Fintech funding round-up: 28 February 2018
Following yesterday’s frolic through the fields of funding, welcome to another round-up. Features Babb, Payslip and a global reminder.
Nobody puts Babb in a corner, which is why they’re at the start of this report. The London-based blockchain banking start-up has raised $20 million in a funding round to build its platform. The latter is decentralised and uses blockchain, biometrics and artificial intelligence (AI) technologies. The firm’s plan is to offer a bank account, payment card, and access to its global peer-to-peer network.
The funds will be used to support software development of the platform, mobile app, and decentralised payment card. Babb will launch its app in Q4 2018, having already begun development following a prototype in 2017. By Q4, the firm says it will also aim to have obtained a banking licence in the UK and “one other European country”. The start-up says it has a second meeting with the Bank of England scheduled, with the expectation of beginning its application for a licence “imminently”. Babb is a busy bunny as it also has patents pending for face and voice biometrics and that decentralised payment card.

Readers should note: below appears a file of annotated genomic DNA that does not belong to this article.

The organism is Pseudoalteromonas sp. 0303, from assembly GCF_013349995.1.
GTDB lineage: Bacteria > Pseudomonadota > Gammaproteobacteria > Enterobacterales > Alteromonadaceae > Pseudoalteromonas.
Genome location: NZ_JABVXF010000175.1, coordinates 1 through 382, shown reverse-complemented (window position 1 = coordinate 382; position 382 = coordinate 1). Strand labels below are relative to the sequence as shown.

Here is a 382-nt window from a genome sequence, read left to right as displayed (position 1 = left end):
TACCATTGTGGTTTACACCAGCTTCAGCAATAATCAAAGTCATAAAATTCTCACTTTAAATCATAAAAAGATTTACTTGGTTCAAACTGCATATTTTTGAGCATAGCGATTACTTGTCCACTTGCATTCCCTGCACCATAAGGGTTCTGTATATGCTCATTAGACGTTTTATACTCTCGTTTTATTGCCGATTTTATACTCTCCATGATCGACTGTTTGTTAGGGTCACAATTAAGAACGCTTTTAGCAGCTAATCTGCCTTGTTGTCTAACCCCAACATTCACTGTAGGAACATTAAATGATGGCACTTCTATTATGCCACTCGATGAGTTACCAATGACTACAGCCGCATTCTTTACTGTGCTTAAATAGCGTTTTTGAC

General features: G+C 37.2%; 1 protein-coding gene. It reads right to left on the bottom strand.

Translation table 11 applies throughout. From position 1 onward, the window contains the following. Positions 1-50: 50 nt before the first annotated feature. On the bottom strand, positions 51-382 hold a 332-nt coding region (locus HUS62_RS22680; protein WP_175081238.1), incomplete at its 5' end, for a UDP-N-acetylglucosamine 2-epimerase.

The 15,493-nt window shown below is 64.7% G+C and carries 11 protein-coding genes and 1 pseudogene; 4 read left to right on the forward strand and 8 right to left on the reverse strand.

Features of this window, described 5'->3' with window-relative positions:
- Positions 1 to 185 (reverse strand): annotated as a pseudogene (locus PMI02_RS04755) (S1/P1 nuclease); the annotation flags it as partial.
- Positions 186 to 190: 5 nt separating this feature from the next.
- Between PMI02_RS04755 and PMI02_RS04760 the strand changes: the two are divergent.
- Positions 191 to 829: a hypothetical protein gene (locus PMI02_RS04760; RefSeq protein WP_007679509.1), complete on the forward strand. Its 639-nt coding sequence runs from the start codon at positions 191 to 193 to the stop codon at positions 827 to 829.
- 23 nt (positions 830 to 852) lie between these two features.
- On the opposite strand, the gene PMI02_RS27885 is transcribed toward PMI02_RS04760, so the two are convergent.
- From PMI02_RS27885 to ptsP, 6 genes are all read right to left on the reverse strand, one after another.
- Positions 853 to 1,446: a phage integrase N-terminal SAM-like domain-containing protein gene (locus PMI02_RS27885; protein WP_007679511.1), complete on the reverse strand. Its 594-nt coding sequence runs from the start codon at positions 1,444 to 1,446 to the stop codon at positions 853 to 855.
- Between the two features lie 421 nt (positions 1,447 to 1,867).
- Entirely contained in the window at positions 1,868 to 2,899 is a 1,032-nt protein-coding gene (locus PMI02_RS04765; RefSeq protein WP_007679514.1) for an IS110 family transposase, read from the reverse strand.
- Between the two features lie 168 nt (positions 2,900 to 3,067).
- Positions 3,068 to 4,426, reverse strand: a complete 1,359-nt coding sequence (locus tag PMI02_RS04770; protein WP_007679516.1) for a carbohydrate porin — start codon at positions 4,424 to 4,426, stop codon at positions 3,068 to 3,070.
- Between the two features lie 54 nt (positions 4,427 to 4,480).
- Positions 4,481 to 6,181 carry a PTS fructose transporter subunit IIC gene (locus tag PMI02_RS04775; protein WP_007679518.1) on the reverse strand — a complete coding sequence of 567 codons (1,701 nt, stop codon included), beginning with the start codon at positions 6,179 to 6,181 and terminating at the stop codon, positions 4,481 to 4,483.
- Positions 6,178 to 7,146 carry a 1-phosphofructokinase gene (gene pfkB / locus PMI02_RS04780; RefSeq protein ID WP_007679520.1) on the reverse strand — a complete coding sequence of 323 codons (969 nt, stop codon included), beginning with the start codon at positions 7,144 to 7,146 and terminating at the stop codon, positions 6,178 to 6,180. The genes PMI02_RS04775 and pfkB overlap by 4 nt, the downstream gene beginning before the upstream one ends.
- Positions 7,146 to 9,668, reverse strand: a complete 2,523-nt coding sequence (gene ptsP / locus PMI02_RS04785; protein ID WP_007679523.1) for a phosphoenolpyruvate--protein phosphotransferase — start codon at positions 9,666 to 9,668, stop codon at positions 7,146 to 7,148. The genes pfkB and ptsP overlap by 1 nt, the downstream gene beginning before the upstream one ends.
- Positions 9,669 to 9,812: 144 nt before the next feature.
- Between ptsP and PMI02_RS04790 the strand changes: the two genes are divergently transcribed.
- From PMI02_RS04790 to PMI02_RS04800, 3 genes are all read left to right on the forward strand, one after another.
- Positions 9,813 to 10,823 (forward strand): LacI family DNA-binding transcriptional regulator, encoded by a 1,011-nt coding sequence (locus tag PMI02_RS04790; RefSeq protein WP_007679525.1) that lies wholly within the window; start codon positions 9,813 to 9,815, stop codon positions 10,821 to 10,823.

Moving west, Irish start-up Payslip has let slip it got €1 million in investment. The funding round was led by AIB and venture capital firm Frontline Ventures. Other investors included Enterprise Ireland, Hban Bloom Equity and Tribal. The firm plans to use the money for expansion – including recruiting 12 new employees this year.
As the name suggests, Payslip provides software for payroll management for businesses with staff in multiple jurisdictions. It offers a cloud-based Software-as-a-Service (SaaS) platform – and says it’s ready for the incoming General Data Protection Regulations (GDPR) in May.
By the way, in a separate report published today (28 February), global investment in fintech ventures reached another all-time high in 2017, with financing rising by 18% to $27.4 billion.
According to Accenture’s analysis of data from CB Insights, the healthy state of affairs was buoyed by a surge in funding for start-ups in the US, UK and India.